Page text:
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John Dahlquist – Homework for the principal


John Dahlquist is an extremely dedicated skater and in addition he’s also the vice principal at Bryggeriet school. So we had an idea for doing an interview with him that included his students. They got this message from us:

Your principal John Dahlquist sent us some photos for an interview which we’ll release on our website. While we were thinking about the article, the idea came up to not do a regular interview but include you in the process. It’s very common that teachers ask questions to students but this time it’s the other way round. We need your support to come up with questions for the interview. No matter if the questions are related to skateboarding or just general questions, no matter if it’s fun or serious, no matter if you want to learn something about him or just test his knowledge – whatever it is you didn’t dare to ask him so far, sent us the questions and we’ll do it for you.

John portratt sopovic

Photo: Denis Sopovic

After all these years of working with skateboarding, what gives you the motivation and drive to keep doing it?

I want to say that just the fact that I get to work with and in skateboarding is enough. And it is. Still, it is just that, to have it so close and being force fed with it, that makes me get so sick of it at times. Just tired. It is key to me to take proper breaks and do other stuff too. It seems like my other interests, having a family and other work, creates this longing to skate. So the answer is to not have enough time to skate. Or to do other stuff that inspires and motivates to skate. And last but not least the fact that I get to spend time with hungry, up’n coming helps too.

How do you use skateboarding as a tool to learn?

In my mind skateboarding has everything that learning has. Trial and error, learning for the sake of learning, lust and inner motivation. In a lot of ways skateboarding functions much better than traditional school subjects. But there is no formula as to how to use it. This has to, just like skateboarding itself, be invented every day. I have realized that I am really curious in the dynamics of learning. I have found great inspiration in trying to be good. Not saying I am. Noone is all the time. But I try to ask myself: “What can I do to make this the most meaningful, educational, fun course ever?” Sort of like finding a spot and think about what tricks would be the sickest. I rarely reach all the way but it is more fun and meaningful to aim for “amazing” rather than “good enough”. And that is skateboarding in a nutshell, too.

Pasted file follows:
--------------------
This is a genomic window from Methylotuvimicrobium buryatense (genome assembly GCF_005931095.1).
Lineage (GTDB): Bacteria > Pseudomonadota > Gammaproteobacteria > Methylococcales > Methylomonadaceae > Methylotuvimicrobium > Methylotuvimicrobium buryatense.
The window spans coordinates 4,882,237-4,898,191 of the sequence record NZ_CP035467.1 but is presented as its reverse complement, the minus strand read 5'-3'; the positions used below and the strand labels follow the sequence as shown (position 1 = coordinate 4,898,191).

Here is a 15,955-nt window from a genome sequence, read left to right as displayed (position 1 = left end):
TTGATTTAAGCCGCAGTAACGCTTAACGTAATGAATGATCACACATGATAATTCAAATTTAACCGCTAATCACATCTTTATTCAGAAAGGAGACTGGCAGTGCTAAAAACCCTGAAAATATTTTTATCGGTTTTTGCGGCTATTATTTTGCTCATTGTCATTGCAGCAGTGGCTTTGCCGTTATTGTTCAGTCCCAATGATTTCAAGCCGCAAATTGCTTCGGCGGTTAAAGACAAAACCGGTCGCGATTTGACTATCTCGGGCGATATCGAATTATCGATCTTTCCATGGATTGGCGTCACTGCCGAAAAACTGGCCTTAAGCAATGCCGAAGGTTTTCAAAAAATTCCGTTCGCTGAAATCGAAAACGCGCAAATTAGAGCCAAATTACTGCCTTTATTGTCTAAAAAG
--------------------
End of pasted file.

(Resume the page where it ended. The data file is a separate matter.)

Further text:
"I wish I could not want to skate. That would make life a lot easier."

What was your dream job before?

It was and it still is to be a full time author. And astronaut off course. I love to draw too but sometimes I feel it is better not to make the things you enjoy the most your job. But working with skateboarding has worked so far without taking away what is dear to me.

Do you shave your head every day?

No, every other day. Unless I am bummed or need to clear my head (both mentally and literally), then I do it every day as a ritual. Makes me feel clean and focused. I fully understand why buddhist monks shave to be “clean”. It works.

How many Scandinavian skaters do you know?

Somewhere between 411 and 1281.

John D Switch Drop Triangeln 4

Switch Drop | Photo: Robert Betts

How do you teach skateboarding as a subject without making it institutionalized?

In all honesty, we don’t. Just the mere fact that we have turned it into a school subject in the educational system is the very definition of institutionalizing. I want to be clear with that. I also want to take responsibility for it. This is by no means unproblematic. When I first took this job I promised not to do anything “to” my students that I was not prepared to do myself and secondly I promised always to run my ideas past them before I put them to work. My hope is that this gives me verification that I am on the right track as well as a sense that we are creating this together. These two strategies have been sort of a gatekeeper that has worked well so far. But I know it comes with risks. Skateboarding is not only a school subject. It is many students identity and passion and therefor needs to be handled with care. I have always been sceptical to organizations and people saying that they are institutionalizing to make sure that skateboarding stays “free”. We saw a lot of that prior and after the Olympics. The purpose of schools, contests, organizations is to institutionalize. Do what you will but at least be transparent and take responsibility. Now we see contests with stop watches and no extra three tries for whoever is putting on a show. How is that for keeping skateboarding wild and free?